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I love slugging back a few brews as much as the next guy, but the experience always seems that much better when I’m listening to a classic album – something like The Rolling Stone’s Exile on Main St or Pink Floyd’s Meddle. I always chalked up these perfect pairings of songs and suds to nothing more than wistful nostalgia, but a recent study suggest that these sentiments might actually have a scientific explanation.

In a study entitled, “The influence of soundscapes on the perception and evaluation of beers,” four seemingly very chill researchers led by Felipe Carvalho of Vrije Universiteit Brussel set out to determine whether music that had previously shown the ability to alter the perception of taste on other foods could also impact the way people felt about beer. The short answer is it did.

According to Eater, participants at the Music Instruments Museum in Brussels were given three different beers of varying styles and ABV and then were asked to taste each one multiple times while listening to one of three different types of background music. The researchers discovered that a “Disney-style track” made the beers taste sweet, whereas rumbling bass made the brews come across as bitter. “The results demonstrate that soundtracks that had been specially developed to evoke a specific taste can effectively be used in order to influence the participants’ beer tasting experience,” the authors said. But more importantly, I really want to go to this awesome museum where you sometimes get asked to drink beer in the name of science.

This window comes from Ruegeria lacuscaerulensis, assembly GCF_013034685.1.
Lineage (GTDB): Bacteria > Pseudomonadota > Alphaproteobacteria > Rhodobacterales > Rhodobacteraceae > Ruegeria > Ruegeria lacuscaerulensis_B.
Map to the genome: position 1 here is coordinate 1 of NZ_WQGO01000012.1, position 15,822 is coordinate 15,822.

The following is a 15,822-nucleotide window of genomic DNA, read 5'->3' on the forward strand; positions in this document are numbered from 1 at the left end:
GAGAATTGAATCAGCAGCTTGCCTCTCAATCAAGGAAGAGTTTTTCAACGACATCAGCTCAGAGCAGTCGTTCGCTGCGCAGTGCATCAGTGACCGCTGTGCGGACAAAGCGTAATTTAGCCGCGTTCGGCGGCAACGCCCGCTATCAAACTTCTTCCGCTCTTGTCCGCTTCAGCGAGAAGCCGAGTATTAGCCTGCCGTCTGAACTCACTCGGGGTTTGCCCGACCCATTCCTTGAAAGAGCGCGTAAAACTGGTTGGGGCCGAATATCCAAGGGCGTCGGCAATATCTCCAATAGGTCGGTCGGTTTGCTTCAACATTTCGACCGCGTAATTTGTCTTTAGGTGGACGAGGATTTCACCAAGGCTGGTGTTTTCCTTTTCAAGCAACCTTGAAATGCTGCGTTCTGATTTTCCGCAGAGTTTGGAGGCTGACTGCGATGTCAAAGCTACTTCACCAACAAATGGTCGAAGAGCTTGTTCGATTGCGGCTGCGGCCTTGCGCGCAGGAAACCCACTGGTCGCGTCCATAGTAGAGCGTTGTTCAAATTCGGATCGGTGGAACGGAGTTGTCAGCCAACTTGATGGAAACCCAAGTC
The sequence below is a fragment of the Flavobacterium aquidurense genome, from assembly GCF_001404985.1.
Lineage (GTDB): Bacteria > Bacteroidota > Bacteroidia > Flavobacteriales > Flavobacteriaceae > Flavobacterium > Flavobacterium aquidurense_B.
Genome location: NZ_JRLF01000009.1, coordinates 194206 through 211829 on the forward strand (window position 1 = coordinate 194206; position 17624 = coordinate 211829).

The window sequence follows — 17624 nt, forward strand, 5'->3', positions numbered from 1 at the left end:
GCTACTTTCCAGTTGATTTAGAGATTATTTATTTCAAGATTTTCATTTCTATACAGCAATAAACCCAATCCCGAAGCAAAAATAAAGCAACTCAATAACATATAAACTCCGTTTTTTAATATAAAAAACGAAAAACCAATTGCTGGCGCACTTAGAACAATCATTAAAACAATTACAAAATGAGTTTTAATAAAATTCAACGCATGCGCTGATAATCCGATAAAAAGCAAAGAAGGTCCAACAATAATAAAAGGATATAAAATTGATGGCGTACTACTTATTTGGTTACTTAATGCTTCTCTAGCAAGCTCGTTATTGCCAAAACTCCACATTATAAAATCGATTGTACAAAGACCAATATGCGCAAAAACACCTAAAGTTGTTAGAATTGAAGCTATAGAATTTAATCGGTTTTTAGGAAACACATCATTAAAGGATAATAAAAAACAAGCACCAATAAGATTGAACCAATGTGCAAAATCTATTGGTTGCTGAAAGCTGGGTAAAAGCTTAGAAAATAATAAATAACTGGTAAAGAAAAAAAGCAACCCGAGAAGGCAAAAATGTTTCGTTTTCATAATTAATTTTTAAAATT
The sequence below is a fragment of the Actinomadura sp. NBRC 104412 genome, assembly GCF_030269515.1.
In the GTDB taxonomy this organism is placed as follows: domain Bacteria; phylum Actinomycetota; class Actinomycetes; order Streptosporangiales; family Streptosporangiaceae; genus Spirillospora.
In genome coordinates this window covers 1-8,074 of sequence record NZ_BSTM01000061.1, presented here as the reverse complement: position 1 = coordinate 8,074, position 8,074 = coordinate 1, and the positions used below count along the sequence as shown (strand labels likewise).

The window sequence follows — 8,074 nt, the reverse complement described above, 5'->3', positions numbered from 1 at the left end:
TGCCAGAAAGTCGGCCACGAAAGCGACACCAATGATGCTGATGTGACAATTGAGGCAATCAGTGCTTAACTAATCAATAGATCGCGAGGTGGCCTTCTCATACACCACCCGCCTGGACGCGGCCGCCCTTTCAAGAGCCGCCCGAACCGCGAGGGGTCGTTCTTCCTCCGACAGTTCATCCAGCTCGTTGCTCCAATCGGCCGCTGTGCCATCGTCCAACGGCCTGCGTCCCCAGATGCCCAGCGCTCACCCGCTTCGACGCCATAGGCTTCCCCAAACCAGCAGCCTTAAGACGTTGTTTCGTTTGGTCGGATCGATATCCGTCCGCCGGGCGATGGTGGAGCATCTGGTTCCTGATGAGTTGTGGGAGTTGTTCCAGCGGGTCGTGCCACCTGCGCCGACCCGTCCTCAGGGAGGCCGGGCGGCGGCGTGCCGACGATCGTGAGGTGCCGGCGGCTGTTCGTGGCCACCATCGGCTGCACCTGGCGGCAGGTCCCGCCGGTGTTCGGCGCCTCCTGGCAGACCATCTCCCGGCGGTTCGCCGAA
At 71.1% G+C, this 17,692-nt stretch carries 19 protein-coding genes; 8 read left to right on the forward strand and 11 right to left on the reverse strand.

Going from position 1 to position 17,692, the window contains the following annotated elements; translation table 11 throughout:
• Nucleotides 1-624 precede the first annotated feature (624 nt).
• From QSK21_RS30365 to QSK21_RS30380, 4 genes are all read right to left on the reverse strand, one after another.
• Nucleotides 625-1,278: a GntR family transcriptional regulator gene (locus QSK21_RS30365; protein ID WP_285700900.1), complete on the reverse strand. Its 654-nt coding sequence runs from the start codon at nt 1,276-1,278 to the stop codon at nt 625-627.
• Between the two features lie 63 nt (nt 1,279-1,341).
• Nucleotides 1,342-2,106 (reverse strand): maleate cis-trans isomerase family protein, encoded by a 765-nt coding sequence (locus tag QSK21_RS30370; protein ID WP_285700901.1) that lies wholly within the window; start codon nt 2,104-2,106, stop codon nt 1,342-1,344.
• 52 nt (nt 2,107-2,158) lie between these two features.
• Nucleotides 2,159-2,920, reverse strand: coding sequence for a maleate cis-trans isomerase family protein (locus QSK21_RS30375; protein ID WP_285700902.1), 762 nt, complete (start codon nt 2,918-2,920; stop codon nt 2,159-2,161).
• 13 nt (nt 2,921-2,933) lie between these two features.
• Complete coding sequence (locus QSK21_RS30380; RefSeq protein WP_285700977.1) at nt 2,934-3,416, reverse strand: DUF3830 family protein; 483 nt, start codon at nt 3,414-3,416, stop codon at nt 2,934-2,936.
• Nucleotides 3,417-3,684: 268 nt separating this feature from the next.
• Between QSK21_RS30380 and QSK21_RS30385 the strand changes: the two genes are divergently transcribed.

Interestingly, the researchers also concluded that the results “point to sensation transference as the potential mechanism underlying the observed crossmodal modulations of taste by sound” – meaning how you feel about the music your listening to potentially transfers over to how you feel about the beer your drinking. That could be bad news for Kid Rock’s beer brand.

Overall, studies such as these seem to reinforce what we already know: Beers taste that much better when you’re listening to awesome tuneage. What’s Carvalho going to look into next: whether smoking pot makes the Grateful Dead sound more dope?